When Annie was a few months old I began to carry her around in a back pack. I would take her outside for a walk in the neighborhood, a suburban plat of one story brick houses, or farther afield to the Penn State farm that abutted the houses on the northern most street of our development. We would walk through a small wood and come out into open spaces that were mostly corn fields. I would point out birds and rabbits and squirrels to her, and she wiggled when she got excited by something. Sometimes we found cows behind a fence in a side field tucked away in the corner of the wood, and I mooed at them to try to get them to come near.
One day we saw crows on the ground in front of us in a harvested corn field. I decided to sneak up on the birds, but a sentinel crow in the top of a pine tree fifty yards away cawed a warning every time we got near. Our target would fly off and settle twenty feet further on. We stalked several birds, but to no avail. I decided to walk toward the sentinel. I waved my arms and cawed at it, and it decided that the jig was up. The sentinel and the rest of the flock took off from their perches in a fluttering black wave climbing upward into the sky, wheeled in formation and flew far away.
The seasons changed to fall and winter, and sometimes we went out on walks even when it snowed as long as the temperature wasn’t too bitter or the wind too blustery. Sometimes Annie would tire out quickly and I would feel her head slump forward until it rested on the back of mine. Then I could feel her softly breathing on my neck. I would immediately head back home and carefully extricate her from the back pack while sitting on my bed. She usually stayed sound asleep, and I would lay her in her crib still wearing her pink, furry snow suit.
One day as we were passing through a park we encountered a woman walking her dog. The dog jumped, strain at its leash and barked at us. The middle aged lady shushed her German shepherd mix and apologized for the commotion, but added as she pulled it away from us, “He’s never seen a two headed person before.” I didn’t know what she meant at first, but eventually figured out that Annie had leaned forward and peeped when she first saw the dog. It must have looked like her head had erupted out of my shoulder.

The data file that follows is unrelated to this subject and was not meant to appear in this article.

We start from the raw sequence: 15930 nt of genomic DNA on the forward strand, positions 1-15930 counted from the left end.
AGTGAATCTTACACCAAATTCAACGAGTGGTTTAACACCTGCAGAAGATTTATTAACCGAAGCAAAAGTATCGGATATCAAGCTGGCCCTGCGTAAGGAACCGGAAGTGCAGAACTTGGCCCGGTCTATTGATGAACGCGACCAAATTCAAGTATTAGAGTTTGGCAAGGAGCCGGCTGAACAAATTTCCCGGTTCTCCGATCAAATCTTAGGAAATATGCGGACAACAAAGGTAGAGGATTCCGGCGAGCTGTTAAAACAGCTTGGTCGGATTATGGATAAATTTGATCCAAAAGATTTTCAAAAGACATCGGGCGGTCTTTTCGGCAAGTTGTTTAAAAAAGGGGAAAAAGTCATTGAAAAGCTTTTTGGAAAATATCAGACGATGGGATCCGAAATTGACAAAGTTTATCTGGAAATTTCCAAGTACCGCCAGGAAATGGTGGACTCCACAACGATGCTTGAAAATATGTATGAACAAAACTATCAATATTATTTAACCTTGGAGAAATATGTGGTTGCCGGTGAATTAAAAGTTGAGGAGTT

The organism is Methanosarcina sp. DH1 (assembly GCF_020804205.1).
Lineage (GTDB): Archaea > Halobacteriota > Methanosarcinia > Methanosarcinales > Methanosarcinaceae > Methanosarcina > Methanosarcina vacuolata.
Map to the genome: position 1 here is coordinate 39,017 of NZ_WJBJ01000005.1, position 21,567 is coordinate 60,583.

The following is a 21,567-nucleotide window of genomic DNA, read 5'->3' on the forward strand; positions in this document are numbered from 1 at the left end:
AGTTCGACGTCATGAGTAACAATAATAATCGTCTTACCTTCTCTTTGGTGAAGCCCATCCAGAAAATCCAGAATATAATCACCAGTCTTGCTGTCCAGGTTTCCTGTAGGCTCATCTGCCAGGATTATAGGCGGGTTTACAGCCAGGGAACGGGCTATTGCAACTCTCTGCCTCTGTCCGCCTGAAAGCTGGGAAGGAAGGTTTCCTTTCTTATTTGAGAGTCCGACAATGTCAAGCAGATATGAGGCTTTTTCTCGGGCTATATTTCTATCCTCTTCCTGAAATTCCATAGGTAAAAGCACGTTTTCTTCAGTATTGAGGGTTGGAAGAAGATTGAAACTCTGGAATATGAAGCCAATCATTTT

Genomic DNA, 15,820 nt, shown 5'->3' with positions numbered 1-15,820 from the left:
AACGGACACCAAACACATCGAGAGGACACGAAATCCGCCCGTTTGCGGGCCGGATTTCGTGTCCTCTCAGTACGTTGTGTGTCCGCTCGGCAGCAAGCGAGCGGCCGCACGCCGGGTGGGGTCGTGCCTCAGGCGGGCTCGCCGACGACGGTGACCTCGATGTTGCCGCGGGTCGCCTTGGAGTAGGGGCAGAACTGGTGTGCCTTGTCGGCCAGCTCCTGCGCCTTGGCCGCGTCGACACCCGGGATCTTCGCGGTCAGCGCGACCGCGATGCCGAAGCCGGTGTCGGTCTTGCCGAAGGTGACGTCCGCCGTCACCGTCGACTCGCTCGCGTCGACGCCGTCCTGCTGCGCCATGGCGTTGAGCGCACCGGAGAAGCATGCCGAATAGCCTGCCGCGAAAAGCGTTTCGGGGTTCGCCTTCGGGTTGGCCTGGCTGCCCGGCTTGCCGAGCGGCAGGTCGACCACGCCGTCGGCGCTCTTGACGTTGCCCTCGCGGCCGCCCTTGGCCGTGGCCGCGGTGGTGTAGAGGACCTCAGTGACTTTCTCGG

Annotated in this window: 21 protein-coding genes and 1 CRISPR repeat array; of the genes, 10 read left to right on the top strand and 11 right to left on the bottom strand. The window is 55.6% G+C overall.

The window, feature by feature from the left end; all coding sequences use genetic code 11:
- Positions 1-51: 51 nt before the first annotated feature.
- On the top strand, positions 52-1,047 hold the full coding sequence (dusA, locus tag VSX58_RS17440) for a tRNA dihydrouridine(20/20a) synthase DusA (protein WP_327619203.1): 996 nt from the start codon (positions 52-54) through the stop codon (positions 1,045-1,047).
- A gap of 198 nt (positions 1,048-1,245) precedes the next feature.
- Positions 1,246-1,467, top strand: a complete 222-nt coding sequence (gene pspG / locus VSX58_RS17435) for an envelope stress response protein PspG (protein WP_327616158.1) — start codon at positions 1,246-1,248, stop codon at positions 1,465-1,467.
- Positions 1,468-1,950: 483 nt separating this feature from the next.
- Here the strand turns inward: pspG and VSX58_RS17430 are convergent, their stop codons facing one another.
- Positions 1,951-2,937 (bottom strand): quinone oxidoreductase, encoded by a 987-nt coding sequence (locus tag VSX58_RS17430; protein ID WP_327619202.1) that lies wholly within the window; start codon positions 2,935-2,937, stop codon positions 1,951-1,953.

I played games with her during the day when she was in a happy mood. I would lay her on my bed on her back, and circle around the room with my arms stretched out as I pretended to be an airplane. I would suddenly halt and stare down at her. I would make a few tentative dives toward her while making an engine sound (“rrrrrrrr”). She would start wiggling her arms and legs in anticipation, and then I would roar toward her at full throttle and make my attack run. I would pretend to dive at her, but swerved to one side at the last moment and landed on the bed beside her. She would bounce up and down for a second or two and look confused and excited.
I used the laundry to entertain her too. I would lay her down on the bed beside a basket of clean laundry. I would start out by dropping a sock down on top of her. She would bat it away with her feet while it was in mid air. Then two socks were dropped. She would dispose of them in the same way. Then I would bomb her with a clump of socks. Bat, bat, bat! Finally I would take the rest of the basket and dump half a load of whites down on top of her until she was partially covered. She would fight her way out by batting, swatting and thrashing, and would emerge with bright eyes and an eager look on her face.
She always cried when she woke up from a nap, but would be happy and eager to see me once I showed up in her doorway. When she got strong enough to pull herself up, she would be standing at the bars of her crib when I came into the room. She began to make noises early on, and her first word was “Ma”. She would chirp, “Ma, ma, ma, ma,” at me when I greeted her. I would bend down and say to her in a mock-fierce voice, “I’m not your mother!” She would giggle and run away from me to the other side of the crib. Sometimes I would add, “Sharper, sharper than a serpent’s tooth is an ungrateful child!” while wiggling a crooked finger at her.
She found her first Bible lesson hilarious, and didn’t take the meaning of the verse seriously at all. I crossed “theologian” off my list of probable careers for Annie.